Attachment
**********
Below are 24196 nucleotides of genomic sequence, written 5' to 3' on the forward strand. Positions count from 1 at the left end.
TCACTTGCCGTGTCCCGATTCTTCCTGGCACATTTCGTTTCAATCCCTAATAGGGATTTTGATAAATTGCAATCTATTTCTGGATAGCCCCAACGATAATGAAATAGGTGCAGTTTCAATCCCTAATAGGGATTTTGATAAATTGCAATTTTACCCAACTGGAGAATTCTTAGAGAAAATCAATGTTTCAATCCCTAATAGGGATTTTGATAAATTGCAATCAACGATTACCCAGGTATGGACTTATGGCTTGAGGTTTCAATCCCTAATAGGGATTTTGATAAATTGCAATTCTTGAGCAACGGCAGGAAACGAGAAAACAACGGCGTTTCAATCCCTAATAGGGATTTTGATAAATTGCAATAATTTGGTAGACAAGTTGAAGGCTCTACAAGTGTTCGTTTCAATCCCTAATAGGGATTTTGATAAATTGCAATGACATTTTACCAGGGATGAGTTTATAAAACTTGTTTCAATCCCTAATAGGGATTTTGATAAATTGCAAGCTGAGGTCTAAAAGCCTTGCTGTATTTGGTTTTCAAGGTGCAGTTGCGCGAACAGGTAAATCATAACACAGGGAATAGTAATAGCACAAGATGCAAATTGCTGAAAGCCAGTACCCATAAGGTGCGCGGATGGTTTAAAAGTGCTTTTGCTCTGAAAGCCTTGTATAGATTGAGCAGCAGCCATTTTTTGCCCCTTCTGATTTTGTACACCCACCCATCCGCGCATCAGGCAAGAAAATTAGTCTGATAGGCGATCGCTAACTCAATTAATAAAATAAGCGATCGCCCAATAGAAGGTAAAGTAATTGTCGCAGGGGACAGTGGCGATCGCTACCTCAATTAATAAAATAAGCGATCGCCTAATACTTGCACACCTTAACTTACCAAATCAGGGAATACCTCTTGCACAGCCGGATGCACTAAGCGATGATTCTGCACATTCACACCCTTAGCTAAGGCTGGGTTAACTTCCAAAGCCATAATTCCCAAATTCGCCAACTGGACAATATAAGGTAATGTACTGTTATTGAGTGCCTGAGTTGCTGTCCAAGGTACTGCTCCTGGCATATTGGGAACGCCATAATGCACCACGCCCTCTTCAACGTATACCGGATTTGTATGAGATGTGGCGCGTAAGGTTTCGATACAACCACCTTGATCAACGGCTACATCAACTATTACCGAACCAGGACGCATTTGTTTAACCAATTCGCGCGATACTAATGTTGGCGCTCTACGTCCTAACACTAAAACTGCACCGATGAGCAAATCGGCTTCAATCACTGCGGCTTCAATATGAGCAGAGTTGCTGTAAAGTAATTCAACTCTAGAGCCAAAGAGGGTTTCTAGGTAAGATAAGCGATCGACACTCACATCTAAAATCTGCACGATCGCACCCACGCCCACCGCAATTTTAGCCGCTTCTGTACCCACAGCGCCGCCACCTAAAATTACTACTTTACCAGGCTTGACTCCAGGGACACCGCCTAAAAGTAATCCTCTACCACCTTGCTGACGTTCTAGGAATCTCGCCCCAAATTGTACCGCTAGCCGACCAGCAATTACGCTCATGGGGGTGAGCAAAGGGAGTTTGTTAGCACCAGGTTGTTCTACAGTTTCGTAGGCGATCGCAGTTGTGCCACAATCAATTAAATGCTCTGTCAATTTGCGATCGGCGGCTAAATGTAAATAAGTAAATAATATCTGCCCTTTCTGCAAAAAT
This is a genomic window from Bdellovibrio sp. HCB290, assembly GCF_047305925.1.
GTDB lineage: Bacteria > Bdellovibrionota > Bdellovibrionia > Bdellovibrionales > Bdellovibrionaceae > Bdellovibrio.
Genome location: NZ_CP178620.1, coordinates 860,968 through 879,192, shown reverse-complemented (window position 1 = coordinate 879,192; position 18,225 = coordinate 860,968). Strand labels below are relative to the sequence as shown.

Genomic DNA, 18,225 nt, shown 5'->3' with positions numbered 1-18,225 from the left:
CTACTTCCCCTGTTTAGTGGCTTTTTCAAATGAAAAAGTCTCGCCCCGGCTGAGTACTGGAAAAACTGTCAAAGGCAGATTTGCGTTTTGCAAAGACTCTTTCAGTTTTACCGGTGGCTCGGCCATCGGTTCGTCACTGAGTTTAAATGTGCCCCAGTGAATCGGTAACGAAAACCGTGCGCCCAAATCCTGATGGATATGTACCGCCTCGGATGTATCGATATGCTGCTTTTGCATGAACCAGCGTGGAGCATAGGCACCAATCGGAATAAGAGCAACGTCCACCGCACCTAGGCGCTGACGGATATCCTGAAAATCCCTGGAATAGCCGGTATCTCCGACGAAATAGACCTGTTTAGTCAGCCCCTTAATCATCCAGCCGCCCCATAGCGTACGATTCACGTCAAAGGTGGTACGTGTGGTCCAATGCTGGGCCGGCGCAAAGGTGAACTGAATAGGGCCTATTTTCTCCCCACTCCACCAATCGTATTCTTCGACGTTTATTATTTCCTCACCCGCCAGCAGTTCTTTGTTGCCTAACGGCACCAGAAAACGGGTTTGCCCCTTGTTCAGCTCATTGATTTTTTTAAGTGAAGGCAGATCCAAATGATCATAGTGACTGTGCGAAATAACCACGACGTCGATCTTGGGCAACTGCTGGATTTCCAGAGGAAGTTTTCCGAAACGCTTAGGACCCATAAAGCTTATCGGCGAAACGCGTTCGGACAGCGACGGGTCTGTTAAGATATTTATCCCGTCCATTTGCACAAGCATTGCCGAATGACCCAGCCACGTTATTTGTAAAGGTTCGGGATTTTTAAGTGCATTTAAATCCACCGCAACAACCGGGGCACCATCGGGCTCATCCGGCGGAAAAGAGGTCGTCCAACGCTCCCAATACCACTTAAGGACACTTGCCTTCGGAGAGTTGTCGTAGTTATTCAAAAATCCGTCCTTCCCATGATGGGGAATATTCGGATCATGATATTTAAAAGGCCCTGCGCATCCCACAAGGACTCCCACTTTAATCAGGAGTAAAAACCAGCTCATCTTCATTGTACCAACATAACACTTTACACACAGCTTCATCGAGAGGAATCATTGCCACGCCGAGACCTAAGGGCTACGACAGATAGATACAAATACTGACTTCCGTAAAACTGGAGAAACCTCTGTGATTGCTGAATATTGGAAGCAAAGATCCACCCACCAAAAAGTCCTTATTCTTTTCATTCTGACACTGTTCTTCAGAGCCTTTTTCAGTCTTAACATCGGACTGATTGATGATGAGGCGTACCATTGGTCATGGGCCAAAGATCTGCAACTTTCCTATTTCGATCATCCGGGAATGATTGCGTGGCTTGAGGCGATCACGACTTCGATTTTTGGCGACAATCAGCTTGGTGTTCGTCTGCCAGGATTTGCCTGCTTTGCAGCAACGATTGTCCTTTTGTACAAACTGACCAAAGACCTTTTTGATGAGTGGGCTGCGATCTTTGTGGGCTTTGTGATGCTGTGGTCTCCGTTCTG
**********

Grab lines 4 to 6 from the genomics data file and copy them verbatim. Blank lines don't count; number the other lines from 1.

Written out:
GTDB lineage: Bacteria > Bdellovibrionota > Bdellovibrionia > Bdellovibrionales > Bdellovibrionaceae > Bdellovibrio.
Genome location: NZ_CP178620.1, coordinates 860,968 through 879,192, shown reverse-complemented (window position 1 = coordinate 879,192; position 18,225 = coordinate 860,968). Strand labels below are relative to the sequence as shown.

Genomic DNA, 18,225 nt, shown 5'->3' with positions numbered 1-18,225 from the left: